The Tourism Paradox

  • June 22, 2011
  • Fran Stephenson
  • 2 min read

Tourists vs. travelers. Which do you want visiting your destination?

Tourists are those somewhat doe-eyed, hapless visitors who are incapable of decision-making without a guidebook or map, while a traveler is some independent soul enjoying a physical and spiritual journey independent of coupons, specials or freebies.

Not true. They’re really one and the same. The dictionary doesn’t really offer significant differences between the two monikers.  Tourists visit a place for leisure or culture, according to Webster, and a traveler “is one who travels.”  Hmmm.

So why do tourists get a bad rap? And, for that matter, why do travelers get forgiveness for their easygoing stereotype?

Isn’t the point to experience the place, culture or event and come away changed? Shouldn’t tourists or travelers or even citizens for that matter, enjoy and preserve what they see and experience?

I recently attended the PRSA Travel and Tourism Section conference in my hometown of San Antonio, as part of the host committee team assisting the San Antonio Convention & Visitors Bureau with logistics. (Disclosure: I was paid for this project).

The closing speaker was Keith Bellows, TITLE who talked about the principles of geotourism.  He was the perfect ending speaker. Bellows’ call to action was loud and clear: some of our best-loved and most beautiful destinations are “under siege,” buckling under the weight of visitors, traffic, pollution.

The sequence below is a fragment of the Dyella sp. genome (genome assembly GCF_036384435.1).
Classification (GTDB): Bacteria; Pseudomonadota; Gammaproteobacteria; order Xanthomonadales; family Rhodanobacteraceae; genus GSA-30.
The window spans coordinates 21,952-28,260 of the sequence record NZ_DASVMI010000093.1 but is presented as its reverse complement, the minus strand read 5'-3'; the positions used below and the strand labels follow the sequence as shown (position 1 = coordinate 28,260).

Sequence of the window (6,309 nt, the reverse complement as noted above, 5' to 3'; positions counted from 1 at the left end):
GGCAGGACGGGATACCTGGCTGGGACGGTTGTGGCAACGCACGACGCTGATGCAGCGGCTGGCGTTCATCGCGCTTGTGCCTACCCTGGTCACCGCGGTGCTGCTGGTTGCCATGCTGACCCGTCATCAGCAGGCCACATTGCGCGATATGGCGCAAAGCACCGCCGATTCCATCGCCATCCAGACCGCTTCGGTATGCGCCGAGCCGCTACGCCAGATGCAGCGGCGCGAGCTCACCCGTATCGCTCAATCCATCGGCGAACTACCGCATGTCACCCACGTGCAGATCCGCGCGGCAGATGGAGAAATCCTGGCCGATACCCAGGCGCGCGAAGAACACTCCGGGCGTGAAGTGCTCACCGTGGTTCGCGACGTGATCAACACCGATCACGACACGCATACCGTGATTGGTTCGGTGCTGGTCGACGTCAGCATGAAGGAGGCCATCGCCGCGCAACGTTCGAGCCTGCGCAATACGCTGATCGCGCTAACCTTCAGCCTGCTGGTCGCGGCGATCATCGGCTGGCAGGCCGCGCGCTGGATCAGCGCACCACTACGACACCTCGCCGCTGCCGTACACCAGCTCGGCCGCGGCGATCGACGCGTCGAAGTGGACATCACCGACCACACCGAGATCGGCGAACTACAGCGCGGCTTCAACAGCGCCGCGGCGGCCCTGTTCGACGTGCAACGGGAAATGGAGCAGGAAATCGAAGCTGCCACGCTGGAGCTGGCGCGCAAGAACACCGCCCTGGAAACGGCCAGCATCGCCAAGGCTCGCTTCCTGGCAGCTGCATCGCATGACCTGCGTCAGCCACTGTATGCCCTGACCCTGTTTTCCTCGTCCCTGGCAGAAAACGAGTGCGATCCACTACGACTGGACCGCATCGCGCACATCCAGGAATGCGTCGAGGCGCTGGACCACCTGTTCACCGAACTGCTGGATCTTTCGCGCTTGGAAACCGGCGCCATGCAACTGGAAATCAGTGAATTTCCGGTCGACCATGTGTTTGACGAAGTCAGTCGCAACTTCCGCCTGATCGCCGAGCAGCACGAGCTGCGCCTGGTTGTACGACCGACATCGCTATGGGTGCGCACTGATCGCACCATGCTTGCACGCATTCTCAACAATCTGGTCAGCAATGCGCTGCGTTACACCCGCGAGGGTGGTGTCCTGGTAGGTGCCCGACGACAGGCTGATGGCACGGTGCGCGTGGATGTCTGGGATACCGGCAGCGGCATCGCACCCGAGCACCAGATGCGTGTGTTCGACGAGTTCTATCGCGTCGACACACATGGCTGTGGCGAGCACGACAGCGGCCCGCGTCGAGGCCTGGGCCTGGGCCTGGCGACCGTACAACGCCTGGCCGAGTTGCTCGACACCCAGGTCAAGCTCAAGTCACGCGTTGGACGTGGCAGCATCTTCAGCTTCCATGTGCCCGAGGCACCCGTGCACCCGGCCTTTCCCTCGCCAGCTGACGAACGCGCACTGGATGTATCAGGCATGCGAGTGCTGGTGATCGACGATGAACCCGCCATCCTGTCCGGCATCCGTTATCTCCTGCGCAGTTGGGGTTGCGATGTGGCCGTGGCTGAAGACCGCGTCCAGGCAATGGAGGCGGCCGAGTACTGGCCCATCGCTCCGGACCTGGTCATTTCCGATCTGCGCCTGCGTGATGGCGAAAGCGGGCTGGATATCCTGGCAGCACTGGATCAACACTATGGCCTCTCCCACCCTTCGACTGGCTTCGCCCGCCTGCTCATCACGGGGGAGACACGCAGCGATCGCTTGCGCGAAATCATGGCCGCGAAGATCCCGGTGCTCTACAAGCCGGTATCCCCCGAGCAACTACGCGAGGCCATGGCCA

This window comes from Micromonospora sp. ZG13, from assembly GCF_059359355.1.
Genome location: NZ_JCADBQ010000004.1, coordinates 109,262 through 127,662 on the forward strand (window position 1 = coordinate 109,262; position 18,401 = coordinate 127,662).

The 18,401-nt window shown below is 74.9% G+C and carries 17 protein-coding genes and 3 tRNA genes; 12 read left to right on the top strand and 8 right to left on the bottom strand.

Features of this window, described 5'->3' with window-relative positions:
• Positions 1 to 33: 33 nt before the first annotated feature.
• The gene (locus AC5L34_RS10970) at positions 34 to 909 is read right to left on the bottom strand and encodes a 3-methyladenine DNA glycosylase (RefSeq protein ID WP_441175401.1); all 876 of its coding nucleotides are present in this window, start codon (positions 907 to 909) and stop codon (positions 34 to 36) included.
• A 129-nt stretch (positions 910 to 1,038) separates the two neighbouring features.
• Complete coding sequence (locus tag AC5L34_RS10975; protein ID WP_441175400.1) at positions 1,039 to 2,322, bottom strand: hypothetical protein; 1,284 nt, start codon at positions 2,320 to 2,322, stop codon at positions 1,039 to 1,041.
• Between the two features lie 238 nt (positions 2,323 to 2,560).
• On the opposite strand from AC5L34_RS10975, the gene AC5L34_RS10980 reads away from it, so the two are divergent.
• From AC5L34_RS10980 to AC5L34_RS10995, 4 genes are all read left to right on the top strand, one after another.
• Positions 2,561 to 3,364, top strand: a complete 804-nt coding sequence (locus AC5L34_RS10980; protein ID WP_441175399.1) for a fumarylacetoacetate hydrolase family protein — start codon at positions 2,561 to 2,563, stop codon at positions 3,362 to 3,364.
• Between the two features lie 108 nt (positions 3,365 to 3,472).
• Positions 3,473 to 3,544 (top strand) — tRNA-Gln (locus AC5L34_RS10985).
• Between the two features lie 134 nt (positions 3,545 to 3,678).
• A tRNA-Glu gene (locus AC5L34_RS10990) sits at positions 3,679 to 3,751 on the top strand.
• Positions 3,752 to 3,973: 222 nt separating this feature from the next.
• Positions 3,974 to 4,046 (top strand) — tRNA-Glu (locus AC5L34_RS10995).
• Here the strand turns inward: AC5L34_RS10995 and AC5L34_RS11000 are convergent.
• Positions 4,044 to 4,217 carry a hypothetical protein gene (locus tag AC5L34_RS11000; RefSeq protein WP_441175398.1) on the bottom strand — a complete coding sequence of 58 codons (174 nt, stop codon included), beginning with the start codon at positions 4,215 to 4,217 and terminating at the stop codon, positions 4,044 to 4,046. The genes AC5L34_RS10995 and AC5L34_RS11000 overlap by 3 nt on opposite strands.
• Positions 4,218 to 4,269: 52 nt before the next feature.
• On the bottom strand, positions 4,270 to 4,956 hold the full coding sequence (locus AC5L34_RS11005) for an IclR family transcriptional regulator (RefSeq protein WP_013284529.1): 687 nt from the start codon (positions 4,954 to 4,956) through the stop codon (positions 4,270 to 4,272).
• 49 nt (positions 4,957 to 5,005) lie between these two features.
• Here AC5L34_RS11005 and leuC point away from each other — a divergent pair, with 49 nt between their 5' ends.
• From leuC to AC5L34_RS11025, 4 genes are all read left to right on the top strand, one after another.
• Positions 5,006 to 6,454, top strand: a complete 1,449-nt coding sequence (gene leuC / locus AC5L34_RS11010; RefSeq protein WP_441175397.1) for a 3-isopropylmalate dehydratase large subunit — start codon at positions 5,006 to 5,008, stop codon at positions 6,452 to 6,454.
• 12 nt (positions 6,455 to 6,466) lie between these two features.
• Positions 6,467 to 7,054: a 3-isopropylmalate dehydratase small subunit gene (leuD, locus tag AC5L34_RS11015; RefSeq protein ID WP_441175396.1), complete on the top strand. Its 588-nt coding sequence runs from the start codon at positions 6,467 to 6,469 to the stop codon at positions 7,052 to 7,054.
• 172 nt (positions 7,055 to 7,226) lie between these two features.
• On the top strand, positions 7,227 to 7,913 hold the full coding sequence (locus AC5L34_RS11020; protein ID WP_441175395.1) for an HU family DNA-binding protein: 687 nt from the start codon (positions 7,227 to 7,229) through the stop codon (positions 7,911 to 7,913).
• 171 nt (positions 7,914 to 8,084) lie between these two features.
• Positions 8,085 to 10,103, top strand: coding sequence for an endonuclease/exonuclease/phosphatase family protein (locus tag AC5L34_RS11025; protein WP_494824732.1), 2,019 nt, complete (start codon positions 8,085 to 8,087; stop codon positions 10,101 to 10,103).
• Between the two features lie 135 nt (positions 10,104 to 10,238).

After reflecting on his presentation, I think we should create a new definition for visitors, one that reflects a higher consciousness about preserving the character of places.

Should it be geotourist? Maybe geotraveler? How would it be defined? How would it be different to what the dictionary currently describes? Here’s a suggestion to get the discussion started:

Geotourist:  One who visits a place, embracing its culture and contributing to its future viability.

If you knew your favorite monument, lake or park would most likely not be there for your grandchildren to see, would you contribute to its future?  This summer, let’s look at viability and preservation as our guiding principles for the tourism industry.